But time passes, and you discover that what seemed like a good music genre a few months ago just doesn’t bring the same listening pleasure it once offered.

You might feel like the right thing to do in these moments is to cling desperately to some idea of who you once were, to keep listening to Bob Dylan because you know folks think he’s the greatest even though you don’t like his voice.

But a healthier approach is to just stop and try something else.

Getting up day after day and doing things that you know no longer make you happy is insane.

If journaling daily is a chore rather than a release, a break will allow you to reset and come back with fresh motivation.

Be happy. Switch things up. Lean into who you are this moment. It’ll be okay.


Developing a healthy lifestyle is not about living perfectly. While some rare eccentrics can wake up every day, follow the same routine, and eat exactly 1,900 calories a day, chances are you can’t do that.

It’s more likely that if you try to live a “perfect” life, you’ll be miserable and end up failing or going off the deep end.

One time I bought two large triple chocolate Sundays from Oberweis because I had been following such a strict routine. Don’t let that happen to you. It’s not fun. Very nauseating.

A much more realistic and sustainable approach is to treat yourself occasionally. On Fridays, eat some fries. Or some days, just do nothing.

Help yourself be a better you in the long-term: practice moderation.

When Ted Danson was on Cheers, he was known as the playboy.

But he was uncomfortable in that role. He didn’t see himself that way at all.

Eventually, he learned to fake it – to act despite the discomfort.

That’s the appropriate route to take the next time you feel not good enough.

Don’t worry about the fear or insecurity or worry, just act.

Folks won’t know the difference.

  1. Accept people despite their flaws.
  2. Talk little about yourself.
  3. Be kind.
  4. Believe people when they tell you who they are.
  5. Avoid unsolicited advice.
  6. Keep a small circle of advisors and trusted critics.
  7. Show up for family.
  8. Be genuinely interested in others.
  9. Seek to understand before being understood.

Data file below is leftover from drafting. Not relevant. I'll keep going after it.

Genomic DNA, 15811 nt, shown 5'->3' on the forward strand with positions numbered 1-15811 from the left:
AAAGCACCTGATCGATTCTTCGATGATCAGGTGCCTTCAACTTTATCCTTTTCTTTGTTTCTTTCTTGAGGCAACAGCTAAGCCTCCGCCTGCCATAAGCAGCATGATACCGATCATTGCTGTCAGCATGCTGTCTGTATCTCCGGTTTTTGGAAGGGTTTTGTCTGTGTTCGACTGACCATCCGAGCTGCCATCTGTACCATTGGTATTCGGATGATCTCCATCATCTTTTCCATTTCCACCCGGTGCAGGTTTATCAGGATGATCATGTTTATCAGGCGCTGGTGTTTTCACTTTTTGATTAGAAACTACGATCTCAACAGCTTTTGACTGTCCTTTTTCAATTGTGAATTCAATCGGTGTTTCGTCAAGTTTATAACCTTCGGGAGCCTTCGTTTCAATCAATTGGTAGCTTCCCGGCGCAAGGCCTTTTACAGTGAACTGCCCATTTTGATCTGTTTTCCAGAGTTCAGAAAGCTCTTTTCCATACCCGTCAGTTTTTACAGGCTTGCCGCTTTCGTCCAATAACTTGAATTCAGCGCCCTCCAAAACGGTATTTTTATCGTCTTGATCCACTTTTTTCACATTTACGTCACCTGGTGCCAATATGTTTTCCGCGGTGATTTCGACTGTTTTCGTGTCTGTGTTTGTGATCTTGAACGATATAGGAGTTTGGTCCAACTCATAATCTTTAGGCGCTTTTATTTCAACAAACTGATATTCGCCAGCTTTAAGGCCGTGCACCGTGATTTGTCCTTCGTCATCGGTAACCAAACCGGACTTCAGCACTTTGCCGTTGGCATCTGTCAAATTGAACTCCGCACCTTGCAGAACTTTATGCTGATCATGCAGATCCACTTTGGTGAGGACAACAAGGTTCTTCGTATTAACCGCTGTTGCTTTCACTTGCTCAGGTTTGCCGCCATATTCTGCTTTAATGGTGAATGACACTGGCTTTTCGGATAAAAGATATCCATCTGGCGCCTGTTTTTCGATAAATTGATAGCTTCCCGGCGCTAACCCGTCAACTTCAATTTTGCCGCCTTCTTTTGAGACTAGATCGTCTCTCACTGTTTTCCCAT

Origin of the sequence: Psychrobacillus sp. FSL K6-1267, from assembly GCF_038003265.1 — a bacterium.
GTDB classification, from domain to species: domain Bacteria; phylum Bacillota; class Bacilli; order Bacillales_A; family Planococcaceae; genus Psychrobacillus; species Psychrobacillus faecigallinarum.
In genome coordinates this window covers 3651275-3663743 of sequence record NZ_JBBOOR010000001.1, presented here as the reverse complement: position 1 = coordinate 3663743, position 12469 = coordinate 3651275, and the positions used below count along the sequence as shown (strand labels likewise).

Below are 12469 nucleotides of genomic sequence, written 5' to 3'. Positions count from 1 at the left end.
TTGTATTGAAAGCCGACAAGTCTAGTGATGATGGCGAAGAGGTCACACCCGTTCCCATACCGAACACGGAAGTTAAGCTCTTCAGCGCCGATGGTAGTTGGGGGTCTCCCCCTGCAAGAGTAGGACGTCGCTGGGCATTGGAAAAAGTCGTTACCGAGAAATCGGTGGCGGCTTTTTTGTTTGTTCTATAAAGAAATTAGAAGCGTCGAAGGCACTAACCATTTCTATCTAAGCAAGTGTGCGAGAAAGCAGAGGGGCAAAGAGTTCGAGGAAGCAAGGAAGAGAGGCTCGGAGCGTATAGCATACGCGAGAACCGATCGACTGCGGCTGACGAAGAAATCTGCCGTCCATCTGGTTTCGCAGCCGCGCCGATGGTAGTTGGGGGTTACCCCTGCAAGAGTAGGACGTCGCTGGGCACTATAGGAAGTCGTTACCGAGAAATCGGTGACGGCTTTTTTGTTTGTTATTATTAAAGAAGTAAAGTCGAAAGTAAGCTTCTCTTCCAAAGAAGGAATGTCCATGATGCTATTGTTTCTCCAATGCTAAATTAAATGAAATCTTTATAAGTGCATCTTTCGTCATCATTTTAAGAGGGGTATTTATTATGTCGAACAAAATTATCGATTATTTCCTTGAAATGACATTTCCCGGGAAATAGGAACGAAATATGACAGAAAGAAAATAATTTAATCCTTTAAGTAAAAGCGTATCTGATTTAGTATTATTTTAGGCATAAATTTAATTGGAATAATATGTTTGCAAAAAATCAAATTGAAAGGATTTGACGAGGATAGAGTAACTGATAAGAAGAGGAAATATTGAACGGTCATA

10. Don’t apologize for feeling.
  11. Stand up for yourself.
  12. Practice generosity.
  13. Find a creative hobby.
  14. Embrace hard work.
  15. Be gentle with yourself when you make mistakes.
  16. Say please and thank you.
  17. Make time to connect with strangers.
  18. Make time for people you love (or might love.)
  19. Say, “You’re right, I’m wrong” as soon as you realize it.
  20. Take a moment when you’re frustrated or hurt so you mean what you say.
  21. Cultivate romance.
  22. Establish traditions.
  23. Listen to your gut.
  24. Smile at strangers.
  25. Say you’re grateful.
  26. Learn good habits.
  27. Leave your comfort zone.
  28. Never be afraid to say “I don’t know” or “I need help.”
  29. Know that it takes longer than you think.
  30. Understand that new things are hard to do (like drawing or yoga.)
  31. Practice empathy by seeking diverse perspective.
  32. Let go of the past.
  33. Reflect on your life.
  34. Learn the vices, virtues, and seven deadly sins.
  35. Don’t allow others to make you feel bad, recognize your control.
  36. Be responsive, not reactionary.
  37. Take risks.
  38. Love without condition.
  39. Walk away when necessary.
  40. Kiss passionately.
  41. Read often.
  42. Only read books you like.
  43. Shop local.
  44. Make your bed.
  45. Play.
  46. Forgive.
  47. Hold the door.
  48. Eat fruits and vegetables.
  49. Minimize sweets.
  50. Call people on their birthday or, better yet, send a card.
  51. Say “I love you.”
  52. Push through the discomfort.
  53. Own the weirdness.
  54. Watch classic films.
  55. Grow continuously.

Ultimately, that’s the best determinant.

The most precious thing you can share with someone (or waste) is your time.

So think hard before you return that $5 lock you bought or before you pick up the phone for that person who doesn’t really appreciate you.